He was making more money and striking expensive endorsement deals as compared to his peers. Bhutia was the ultimate pin-up boy of Indian football. With his popularity, both on and off the pitch he was inspiring young kids to kick a ball and pursue football. That is no easy feat when you live in a country where cricket is worshipped like a religion

But deep down, all that meant nothing if there is little he can do to uplift the standard of the game in India. The country still remains as the reigning powerhouse in the sub-continent. But compared to that of rest of Asia, it is far behind from the golden era of the 1950s and 60s.

This is where Bhutia made a resolution to take his game beyond the comfort zone of India. He packed his bag to the birthplace of football, England. He had trials with West Brom and Aston Villa but didn’t manage to impress.

The former Huddersfield Town manager Neil Warnock decided to take a chance on him by signing Bhutia for Bury FC. Bhutia penned a three year deal with The Shakers in September 1999. At first, it seemed that he might have trouble gaining his work permit but a couple of local MPs chipped in to ensure there was no problem

On the 2nd of October, Bhutia made his debut in a home match against Cardiff City. He became the first Indian since Mohammad Salim to play for a European side. Bhutia made an instantaneous impact after coming from the bench for Ian Lawson as he provided the assist for Darren Bullock to score Bury’s second goal of the game.


Life in England would have its perks and challenges for a player like Bhutia. Second Division football was very different as compared to the cosmopolitan Premier League. Thus a player of Bhutia’s distinction would be considered as somewhat “exotic” not just for Bury but the Football League itself.

Often factors like contrasting climates and culture can prove to be much for any footballer who is unfamiliar with that environment. However, Bhutia wasn’t going to quit on this easily. He was determined to make this work. After all, he knew there was too much at stake not just for him but also for Indian football.

It wasn’t just millions of his countrymen from thousands of miles away who were following Bhutia’s exploit in England. His presence in Bury had a knock on effect on a certain demographic. Ethnic Indian people in Britain were also swept by the tidal waves of Bhutia-mania during his tenure with the Greater Manchester side.

For the English Football Association, this was the major breakthrough that they had been looking for. For a long time, they had been trying to develop and raise football’s profile in the sub-continent where people tend to lean towards cricket. With Baichung Bhutia on board, they found the perfect ambassador for their cause.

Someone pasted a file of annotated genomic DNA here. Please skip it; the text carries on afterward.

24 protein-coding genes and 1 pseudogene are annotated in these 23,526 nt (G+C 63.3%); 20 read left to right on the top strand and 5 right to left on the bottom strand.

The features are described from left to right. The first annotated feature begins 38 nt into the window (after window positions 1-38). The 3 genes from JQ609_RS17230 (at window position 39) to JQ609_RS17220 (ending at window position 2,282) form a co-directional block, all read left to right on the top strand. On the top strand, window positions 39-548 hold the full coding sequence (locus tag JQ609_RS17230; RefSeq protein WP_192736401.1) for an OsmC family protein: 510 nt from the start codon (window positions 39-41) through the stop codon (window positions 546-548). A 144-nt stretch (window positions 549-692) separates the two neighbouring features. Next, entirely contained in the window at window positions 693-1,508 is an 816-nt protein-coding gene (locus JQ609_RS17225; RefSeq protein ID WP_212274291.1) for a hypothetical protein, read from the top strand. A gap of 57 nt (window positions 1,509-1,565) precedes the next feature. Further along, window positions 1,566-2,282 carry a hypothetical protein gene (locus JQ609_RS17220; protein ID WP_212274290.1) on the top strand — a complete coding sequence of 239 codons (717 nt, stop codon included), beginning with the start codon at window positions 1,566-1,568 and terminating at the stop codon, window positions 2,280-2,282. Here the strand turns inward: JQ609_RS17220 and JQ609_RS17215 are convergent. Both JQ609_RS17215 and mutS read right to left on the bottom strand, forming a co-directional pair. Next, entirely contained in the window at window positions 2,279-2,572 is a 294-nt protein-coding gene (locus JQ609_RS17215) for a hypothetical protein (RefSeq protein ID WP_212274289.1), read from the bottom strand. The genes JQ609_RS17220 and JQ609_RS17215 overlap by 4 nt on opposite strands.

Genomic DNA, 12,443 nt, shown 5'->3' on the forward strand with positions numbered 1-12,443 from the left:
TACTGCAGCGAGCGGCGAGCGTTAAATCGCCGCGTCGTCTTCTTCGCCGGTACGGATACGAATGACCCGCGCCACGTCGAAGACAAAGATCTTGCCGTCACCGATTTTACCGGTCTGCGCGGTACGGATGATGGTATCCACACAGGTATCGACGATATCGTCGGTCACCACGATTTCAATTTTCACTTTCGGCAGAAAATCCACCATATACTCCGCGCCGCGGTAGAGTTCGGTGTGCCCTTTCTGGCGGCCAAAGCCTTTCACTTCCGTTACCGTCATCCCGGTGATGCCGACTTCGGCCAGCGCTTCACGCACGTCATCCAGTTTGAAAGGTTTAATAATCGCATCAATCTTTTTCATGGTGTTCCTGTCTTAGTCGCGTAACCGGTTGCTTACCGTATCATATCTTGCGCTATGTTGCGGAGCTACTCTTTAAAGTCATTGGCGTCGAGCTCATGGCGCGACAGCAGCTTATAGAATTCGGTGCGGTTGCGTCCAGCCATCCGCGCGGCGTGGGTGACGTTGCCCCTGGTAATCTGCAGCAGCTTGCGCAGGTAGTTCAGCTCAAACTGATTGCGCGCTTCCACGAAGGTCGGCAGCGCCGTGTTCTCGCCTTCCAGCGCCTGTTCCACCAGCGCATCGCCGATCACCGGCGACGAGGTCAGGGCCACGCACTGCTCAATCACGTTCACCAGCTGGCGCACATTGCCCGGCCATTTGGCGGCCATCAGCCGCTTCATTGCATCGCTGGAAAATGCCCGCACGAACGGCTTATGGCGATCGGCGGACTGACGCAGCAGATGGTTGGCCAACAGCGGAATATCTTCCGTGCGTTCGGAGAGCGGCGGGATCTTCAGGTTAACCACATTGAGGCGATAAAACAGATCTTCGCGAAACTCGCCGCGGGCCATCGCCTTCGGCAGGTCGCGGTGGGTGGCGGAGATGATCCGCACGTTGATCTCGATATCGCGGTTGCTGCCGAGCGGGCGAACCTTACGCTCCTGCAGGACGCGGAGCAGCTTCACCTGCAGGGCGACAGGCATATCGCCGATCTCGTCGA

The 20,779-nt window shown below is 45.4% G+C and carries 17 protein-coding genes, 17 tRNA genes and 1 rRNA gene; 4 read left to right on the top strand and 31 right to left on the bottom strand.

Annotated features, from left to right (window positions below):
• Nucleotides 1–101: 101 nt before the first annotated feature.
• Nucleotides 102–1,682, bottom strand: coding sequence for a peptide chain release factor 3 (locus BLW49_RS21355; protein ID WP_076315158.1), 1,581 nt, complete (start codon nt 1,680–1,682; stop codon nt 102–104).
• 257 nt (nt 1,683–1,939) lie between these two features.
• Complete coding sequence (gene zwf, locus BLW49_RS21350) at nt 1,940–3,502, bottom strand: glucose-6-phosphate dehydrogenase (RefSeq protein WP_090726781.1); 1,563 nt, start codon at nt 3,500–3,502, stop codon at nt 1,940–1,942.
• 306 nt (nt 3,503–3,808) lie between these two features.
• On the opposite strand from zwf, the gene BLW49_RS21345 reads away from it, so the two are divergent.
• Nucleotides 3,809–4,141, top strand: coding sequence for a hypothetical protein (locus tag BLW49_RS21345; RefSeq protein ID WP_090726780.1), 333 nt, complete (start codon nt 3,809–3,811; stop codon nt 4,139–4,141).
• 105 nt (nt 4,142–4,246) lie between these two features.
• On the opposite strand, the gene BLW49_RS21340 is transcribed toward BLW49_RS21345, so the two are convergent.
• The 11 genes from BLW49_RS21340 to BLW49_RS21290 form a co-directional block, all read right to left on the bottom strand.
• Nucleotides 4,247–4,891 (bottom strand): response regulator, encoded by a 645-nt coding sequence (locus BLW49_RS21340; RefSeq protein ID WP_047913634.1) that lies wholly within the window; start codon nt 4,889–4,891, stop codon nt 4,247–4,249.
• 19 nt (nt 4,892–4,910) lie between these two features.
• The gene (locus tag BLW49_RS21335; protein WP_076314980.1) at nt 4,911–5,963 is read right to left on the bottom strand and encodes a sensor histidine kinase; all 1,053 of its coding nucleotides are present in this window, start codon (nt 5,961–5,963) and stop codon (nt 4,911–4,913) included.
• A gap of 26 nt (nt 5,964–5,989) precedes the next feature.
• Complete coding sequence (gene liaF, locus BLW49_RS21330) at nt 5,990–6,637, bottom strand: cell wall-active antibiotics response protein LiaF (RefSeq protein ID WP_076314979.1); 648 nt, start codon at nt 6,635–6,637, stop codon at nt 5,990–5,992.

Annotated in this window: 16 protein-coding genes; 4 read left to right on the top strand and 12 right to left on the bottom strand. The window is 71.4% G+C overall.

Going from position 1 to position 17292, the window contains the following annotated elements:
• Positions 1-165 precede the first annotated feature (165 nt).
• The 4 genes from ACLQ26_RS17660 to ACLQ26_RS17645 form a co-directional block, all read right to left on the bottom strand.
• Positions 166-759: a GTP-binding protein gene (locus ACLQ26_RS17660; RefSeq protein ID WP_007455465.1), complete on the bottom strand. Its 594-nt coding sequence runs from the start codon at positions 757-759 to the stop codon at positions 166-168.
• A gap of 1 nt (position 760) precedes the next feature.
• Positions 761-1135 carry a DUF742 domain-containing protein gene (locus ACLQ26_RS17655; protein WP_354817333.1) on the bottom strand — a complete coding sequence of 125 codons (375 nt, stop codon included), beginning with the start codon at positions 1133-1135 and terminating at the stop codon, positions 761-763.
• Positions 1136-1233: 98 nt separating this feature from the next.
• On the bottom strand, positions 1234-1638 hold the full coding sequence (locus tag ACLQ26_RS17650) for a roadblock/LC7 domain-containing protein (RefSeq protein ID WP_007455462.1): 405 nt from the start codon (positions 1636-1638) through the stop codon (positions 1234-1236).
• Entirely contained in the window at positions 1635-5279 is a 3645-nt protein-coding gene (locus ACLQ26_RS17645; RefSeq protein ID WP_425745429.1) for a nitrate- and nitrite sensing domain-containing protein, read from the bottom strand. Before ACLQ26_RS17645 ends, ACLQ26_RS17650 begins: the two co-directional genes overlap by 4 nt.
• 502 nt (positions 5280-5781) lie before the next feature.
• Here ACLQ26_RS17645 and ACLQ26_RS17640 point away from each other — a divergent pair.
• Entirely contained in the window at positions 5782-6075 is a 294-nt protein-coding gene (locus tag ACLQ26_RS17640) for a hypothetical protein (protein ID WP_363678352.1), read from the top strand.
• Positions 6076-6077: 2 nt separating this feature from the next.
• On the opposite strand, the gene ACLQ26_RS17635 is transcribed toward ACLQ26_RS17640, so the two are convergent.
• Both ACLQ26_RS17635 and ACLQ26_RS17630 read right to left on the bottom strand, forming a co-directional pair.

Bhutia made history in April that season when he became the first Indian to score in the English football league. He rifled home a near perfect volley with his left foot from a corner against Chesterfield. Bhutia would go on to score a couple of more goals in 37 appearances for Bury. He was released by the club in early August 2001.

Among the reason why Bhutia couldn’t assert himself in Gigg Lane was that he had been in and out of the team due to national team duty. Remember this was a time when there was no such thing as “International break”. Despite only making limited first-team appearances, Bhutia took home much more than he could ask for during those two years with Bury. He left England with the knowledge he gained from the level of professionalism in England and always tried to implement it when he was with the national team.

How much did Bury got out of Baichung Bhutia is a matter of debate. But the one club that got the most out of him was East Bengal. He played a big part of his career for the iconic Red and Gold brigade. It was East Bengal that gave Bhutia his professional debut. Thus he made it clear when the time came for him to hang his boots, he would do it with them.

If we had to pick one game in which Bhutia weld his place in the hearts of East Bengal faithful? Which game would it be? The answer to that question lies in the match against cross-town rival Mohun Bagan during the 1997 KBL Confederation Cup semi-final. The contest between both teams dubbed as the Kolkata Derby is on par with any of the other great derbies in world football.


There was already plenty of tension in the build-up to this game, Flames has been fanned by Bagan’s coach Amal Duta. He was apparently using the local media to contempt East Bengal, particularly Bhutia as part of his pre-match mind games. Bhutia was unfazed by Duta’s words. Rather than feeling vexed about the situation, he was pumped up for the match.